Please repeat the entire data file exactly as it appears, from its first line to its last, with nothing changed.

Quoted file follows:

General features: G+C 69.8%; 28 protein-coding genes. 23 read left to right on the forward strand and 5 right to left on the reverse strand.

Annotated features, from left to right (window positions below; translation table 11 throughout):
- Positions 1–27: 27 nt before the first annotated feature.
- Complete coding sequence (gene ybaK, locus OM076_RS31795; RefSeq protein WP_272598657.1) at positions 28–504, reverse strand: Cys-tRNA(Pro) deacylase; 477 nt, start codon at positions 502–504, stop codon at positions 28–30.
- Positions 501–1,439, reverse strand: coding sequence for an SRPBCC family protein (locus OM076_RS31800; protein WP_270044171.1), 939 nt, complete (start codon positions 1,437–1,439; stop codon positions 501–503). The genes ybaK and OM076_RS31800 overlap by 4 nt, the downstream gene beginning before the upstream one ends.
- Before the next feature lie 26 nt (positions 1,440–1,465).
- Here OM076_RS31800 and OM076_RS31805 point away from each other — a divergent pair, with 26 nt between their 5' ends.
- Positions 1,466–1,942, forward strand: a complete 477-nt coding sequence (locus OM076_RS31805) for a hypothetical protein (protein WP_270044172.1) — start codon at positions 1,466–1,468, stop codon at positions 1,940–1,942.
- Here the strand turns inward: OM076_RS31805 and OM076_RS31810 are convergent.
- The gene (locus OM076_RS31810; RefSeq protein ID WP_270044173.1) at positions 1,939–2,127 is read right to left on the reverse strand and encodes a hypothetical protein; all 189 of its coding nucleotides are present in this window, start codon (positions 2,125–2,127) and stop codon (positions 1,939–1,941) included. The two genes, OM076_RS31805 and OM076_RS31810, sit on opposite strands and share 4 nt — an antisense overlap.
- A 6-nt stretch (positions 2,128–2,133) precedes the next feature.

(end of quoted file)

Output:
General features: G+C 69.8%; 28 protein-coding genes. 23 read left to right on the forward strand and 5 right to left on the reverse strand.

Annotated features, from left to right (window positions below; translation table 11 throughout):
- Positions 1–27: 27 nt before the first annotated feature.
- Complete coding sequence (gene ybaK, locus OM076_RS31795; RefSeq protein WP_272598657.1) at positions 28–504, reverse strand: Cys-tRNA(Pro) deacylase; 477 nt, start codon at positions 502–504, stop codon at positions 28–30.
- Positions 501–1,439, reverse strand: coding sequence for an SRPBCC family protein (locus OM076_RS31800; protein WP_270044171.1), 939 nt, complete (start codon positions 1,437–1,439; stop codon positions 501–503). The genes ybaK and OM076_RS31800 overlap by 4 nt, the downstream gene beginning before the upstream one ends.
- Before the next feature lie 26 nt (positions 1,440–1,465).
- Here OM076_RS31800 and OM076_RS31805 point away from each other — a divergent pair, with 26 nt between their 5' ends.
- Positions 1,466–1,942, forward strand: a complete 477-nt coding sequence (locus OM076_RS31805) for a hypothetical protein (protein WP_270044172.1) — start codon at positions 1,466–1,468, stop codon at positions 1,940–1,942.
- Here the strand turns inward: OM076_RS31805 and OM076_RS31810 are convergent.
- The gene (locus OM076_RS31810; RefSeq protein ID WP_270044173.1) at positions 1,939–2,127 is read right to left on the reverse strand and encodes a hypothetical protein; all 189 of its coding nucleotides are present in this window, start codon (positions 2,125–2,127) and stop codon (positions 1,939–1,941) included. The two genes, OM076_RS31805 and OM076_RS31810, sit on opposite strands and share 4 nt — an antisense overlap.
- A 6-nt stretch (positions 2,128–2,133) precedes the next feature.